Look at that face! The piercing red eyes and realistically painted teeth make him all the more terrifying! Remember what I said about robots with human teeth? Well apparently it goes for robots with animal teeth too. The T-Dog is no little lap dog either. If you stand him up on his hind legs he’s as tall as the Endocop. He’s also very sturdy and has a nice heft to him. The paint finish is a little less dynamic than The Endocop’s, but it looks like real metal with a little wash to give it a worn patina.

As a two-pack, this release set me back a little more than the usual NECA boxed figure. I was able to get it for $35 from one of the major online retailers, and I’m guessing that’s about what the MSRP is. Considering that the single packed figures go for $22-25 these days, I think this is a pretty good deal. And as excited as I was to get it, this set impressed me even more once I had the figures out and in hand. From the art direction on the box to the little touches of detail on the figures, this is yet another love letter to the fans, and I love NECA for that. So much so, that I can see picking up a second one of these is in my future. And speaking of future, I’ll have a review of the RvT Future RoboCop coming up either next week or the week after.

Star Wars Black (Legends): Jaina Solo by Hasbro

Folks, I’m kind of at a crossroads with the 6-inch Star Wars Black Series and today’s review is a great example of why. For the most part, this line hasn’t been living up to my expectations, at least not consistently, and I’m constantly considering whether I really need to keep collecting it. At the same time, there are enough genuinely good figures tossed in at regular intervals to make me want to stick around. Either way, I was genuinely excited to hear that Jaina Solo was getting a release, especially since she’s been wiped clean by Disney’s purge of most of the Expanded Universe. I’m actually quite surprised she would get a release at all, since the current Trilogy has replaced Han and Leia’s Expanded Universe kids with Ben Solo, and acknowledging her existence is somewhat problematic and potentially confusing to some of the younger fans out there.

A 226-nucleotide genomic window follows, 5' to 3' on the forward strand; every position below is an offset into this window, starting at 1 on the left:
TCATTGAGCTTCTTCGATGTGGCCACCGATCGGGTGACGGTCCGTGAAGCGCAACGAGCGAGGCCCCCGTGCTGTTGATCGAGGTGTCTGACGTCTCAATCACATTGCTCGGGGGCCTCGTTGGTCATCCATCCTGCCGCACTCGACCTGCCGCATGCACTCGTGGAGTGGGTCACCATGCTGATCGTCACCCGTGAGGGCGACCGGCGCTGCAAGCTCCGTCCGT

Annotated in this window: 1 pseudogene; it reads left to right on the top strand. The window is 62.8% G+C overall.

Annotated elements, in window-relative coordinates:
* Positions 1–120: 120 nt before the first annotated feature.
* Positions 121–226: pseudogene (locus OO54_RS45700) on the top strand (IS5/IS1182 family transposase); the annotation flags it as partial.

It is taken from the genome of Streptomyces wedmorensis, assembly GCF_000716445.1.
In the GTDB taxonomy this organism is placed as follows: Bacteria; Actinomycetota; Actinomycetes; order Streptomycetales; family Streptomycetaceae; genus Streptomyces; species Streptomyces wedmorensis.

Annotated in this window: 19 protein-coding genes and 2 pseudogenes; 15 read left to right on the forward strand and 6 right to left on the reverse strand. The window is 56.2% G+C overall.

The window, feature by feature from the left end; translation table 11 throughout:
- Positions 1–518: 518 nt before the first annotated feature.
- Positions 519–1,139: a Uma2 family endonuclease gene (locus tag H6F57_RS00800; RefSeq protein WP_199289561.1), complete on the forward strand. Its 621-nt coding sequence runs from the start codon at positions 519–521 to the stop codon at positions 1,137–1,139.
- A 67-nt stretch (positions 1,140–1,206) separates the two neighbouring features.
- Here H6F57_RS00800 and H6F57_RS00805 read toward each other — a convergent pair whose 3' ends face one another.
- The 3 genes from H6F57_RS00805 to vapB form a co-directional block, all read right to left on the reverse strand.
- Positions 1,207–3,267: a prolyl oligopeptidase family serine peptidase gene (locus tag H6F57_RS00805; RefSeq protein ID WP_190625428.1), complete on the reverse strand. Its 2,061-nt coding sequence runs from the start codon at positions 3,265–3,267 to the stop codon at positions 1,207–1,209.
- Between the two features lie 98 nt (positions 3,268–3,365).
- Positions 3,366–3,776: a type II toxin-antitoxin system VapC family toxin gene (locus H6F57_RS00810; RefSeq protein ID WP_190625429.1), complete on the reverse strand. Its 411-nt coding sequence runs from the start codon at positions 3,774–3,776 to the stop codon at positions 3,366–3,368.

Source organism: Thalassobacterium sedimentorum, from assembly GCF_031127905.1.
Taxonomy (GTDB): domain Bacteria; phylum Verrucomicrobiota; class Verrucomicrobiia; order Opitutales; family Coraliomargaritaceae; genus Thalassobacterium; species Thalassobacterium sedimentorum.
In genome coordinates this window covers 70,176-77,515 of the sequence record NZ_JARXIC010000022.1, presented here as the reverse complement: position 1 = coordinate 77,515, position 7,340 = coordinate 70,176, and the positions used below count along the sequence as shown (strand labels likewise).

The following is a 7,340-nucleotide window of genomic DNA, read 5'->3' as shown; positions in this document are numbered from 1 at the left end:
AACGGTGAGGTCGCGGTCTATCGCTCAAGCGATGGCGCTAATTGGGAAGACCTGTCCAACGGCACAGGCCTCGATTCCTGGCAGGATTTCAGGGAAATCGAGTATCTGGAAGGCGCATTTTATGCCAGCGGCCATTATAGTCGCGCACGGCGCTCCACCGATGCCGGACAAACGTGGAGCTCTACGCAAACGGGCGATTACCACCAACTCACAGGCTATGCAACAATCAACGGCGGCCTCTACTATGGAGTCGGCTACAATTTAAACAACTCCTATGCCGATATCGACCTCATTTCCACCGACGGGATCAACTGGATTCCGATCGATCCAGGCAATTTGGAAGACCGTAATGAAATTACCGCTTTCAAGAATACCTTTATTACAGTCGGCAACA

And yet here she is! Because in the end it’s all about finding new ways to bring in more Republic Credits, right? And I guess if that means merchandising those characters that now never were, so be it. Case in point, by slapping the name “Legends” in parenthesis on the package characters like Jaina Solo can live again, even if she is no longer canon. Of course, Jaina’s appearance is mostly thanks to the results of a Fan Poll a while back. Prior to that one, a previous Poll gave us Darth Revan, which granted is also an Expanded Universe character, but seeing as how he’s from The Old Republic, there’s no reason to presume he can’t still have existed in the current Star Wars canon. Sheesh, this is all so complicated, let’s just look at the figure.

OK, so first off, is this really supposed to be her Stealth-X suit? If that’s the case it’s pretty far off the mark, at least going on what I remember from the Dark Horse comic. Then again, I suppose there’s no definitive design for Hasbro to work off of. Maybe I’m just a little bitter because I wish she was wearing just a regular orange X-Wing pilot suit. With all that having been said, the suit is nicely detailed with the ribbed vest, control box on the chest, leg straps, and all the trappings of your typical Star Wars Universe flight suit. She also has a smuggler-style belt with a low slung holster, just the kind that dear old Dad used to wear. There’s some copper paint on the straps for the chest box, but the underlying black suit is devoid of almost all other color. It only has some orange piping, which we’ll be able to see more clearly in a bit, and  you get a little extra gloss in the black boots and gloves.

Other than choice of suit, my biggest issue with this figure is the proportions, specifically in those arms. Why are the elbow joints placed so low? Why are her biceps so long? At first, I thought it was an optical illusion from the suit sculpt, but the more I look at it, the more I realize that someone at Hasbro doesn’t fully understand human anatomy, because the ratio of forearm to bicep on this figure is seriously askew and it really looks strange to me.